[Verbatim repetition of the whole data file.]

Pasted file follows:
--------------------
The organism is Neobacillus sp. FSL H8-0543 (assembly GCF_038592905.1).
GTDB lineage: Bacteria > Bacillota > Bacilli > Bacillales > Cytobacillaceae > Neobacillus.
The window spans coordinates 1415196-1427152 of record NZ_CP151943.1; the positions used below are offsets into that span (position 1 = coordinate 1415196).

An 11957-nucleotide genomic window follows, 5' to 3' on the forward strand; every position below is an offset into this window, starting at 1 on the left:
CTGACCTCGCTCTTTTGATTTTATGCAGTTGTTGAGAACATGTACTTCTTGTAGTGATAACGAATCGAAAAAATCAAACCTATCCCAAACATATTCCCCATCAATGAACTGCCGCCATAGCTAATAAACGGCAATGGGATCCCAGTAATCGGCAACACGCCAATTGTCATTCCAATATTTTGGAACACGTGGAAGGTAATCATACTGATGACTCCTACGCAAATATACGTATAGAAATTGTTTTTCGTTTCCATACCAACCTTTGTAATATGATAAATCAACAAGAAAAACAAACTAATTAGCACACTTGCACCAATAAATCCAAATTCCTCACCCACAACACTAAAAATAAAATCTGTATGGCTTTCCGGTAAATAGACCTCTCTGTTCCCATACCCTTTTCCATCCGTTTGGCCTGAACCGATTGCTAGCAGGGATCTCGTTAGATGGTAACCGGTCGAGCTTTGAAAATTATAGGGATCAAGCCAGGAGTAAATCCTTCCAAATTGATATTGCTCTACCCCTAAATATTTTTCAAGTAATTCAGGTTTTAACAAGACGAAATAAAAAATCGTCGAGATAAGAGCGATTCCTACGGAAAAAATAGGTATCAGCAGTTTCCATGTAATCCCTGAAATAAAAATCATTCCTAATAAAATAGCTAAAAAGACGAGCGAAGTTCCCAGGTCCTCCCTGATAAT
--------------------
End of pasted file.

The organism is Neobacillus sp. FSL H8-0543 (assembly GCF_038592905.1).
GTDB lineage: Bacteria > Bacillota > Bacilli > Bacillales > Cytobacillaceae > Neobacillus.
The window spans coordinates 1415196-1427152 of record NZ_CP151943.1; the positions used below are offsets into that span (position 1 = coordinate 1415196).

An 11957-nucleotide genomic window follows, 5' to 3' on the forward strand; every position below is an offset into this window, starting at 1 on the left:
CTGACCTCGCTCTTTTGATTTTATGCAGTTGTTGAGAACATGTACTTCTTGTAGTGATAACGAATCGAAAAAATCAAACCTATCCCAAACATATTCCCCATCAATGAACTGCCGCCATAGCTAATAAACGGCAATGGGATCCCAGTAATCGGCAACACGCCAATTGTCATTCCAATATTTTGGAACACGTGGAAGGTAATCATACTGATGACTCCTACGCAAATATACGTATAGAAATTGTTTTTCGTTTCCATACCAACCTTTGTAATATGATAAATCAACAAGAAAAACAAACTAATTAGCACACTTGCACCAATAAATCCAAATTCCTCACCCACAACACTAAAAATAAAATCTGTATGGCTTTCCGGTAAATAGACCTCTCTGTTCCCATACCCTTTTCCATCCGTTTGGCCTGAACCGATTGCTAGCAGGGATCTCGTTAGATGGTAACCGGTCGAGCTTTGAAAATTATAGGGATCAAGCCAGGAGTAAATCCTTCCAAATTGATATTGCTCTACCCCTAAATATTTTTCAAGTAATTCAGGTTTTAACAAGACGAAATAAAAAATCGTCGAGATAAGAGCGATTCCTACGGAAAAAATAGGTATCAGCAGTTTCCATGTAATCCCTGAAATAAAAATCATTCCTAATAAAATAGCTAAAAAGACGAGCGAAGTTCCCAGGTCCTCCCTGATAAT